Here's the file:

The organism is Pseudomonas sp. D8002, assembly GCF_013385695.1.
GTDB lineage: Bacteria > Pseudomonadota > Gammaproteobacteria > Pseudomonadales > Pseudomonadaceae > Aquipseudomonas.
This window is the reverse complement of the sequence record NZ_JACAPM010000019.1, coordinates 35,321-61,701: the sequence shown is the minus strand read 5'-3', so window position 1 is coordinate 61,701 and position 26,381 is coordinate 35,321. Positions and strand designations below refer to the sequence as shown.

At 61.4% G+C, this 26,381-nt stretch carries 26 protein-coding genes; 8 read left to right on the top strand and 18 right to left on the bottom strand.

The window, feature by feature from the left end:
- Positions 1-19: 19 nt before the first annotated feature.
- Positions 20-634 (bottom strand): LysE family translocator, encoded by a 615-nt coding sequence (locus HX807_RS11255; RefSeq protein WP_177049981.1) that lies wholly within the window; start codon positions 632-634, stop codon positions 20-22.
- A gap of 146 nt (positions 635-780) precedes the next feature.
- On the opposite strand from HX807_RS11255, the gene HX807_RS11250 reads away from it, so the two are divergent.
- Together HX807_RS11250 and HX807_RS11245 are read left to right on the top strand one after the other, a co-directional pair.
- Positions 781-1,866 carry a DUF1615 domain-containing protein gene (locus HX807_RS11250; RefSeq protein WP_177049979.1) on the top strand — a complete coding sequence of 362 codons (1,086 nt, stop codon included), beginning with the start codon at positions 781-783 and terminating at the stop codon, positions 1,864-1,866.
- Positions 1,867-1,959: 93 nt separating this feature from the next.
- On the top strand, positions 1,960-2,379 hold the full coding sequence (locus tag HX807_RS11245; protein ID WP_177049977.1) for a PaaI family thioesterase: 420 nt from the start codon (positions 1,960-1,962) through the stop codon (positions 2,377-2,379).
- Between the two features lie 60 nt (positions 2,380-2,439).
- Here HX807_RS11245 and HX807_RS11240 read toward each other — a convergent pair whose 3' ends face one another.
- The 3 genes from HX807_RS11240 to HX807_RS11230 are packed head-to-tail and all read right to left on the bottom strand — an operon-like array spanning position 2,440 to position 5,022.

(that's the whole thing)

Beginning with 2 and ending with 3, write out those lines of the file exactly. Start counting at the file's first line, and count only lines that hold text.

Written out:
GTDB lineage: Bacteria > Pseudomonadota > Gammaproteobacteria > Pseudomonadales > Pseudomonadaceae > Aquipseudomonas.
This window is the reverse complement of the sequence record NZ_JACAPM010000019.1, coordinates 35,321-61,701: the sequence shown is the minus strand read 5'-3', so window position 1 is coordinate 61,701 and position 26,381 is coordinate 35,321. Positions and strand designations below refer to the sequence as shown.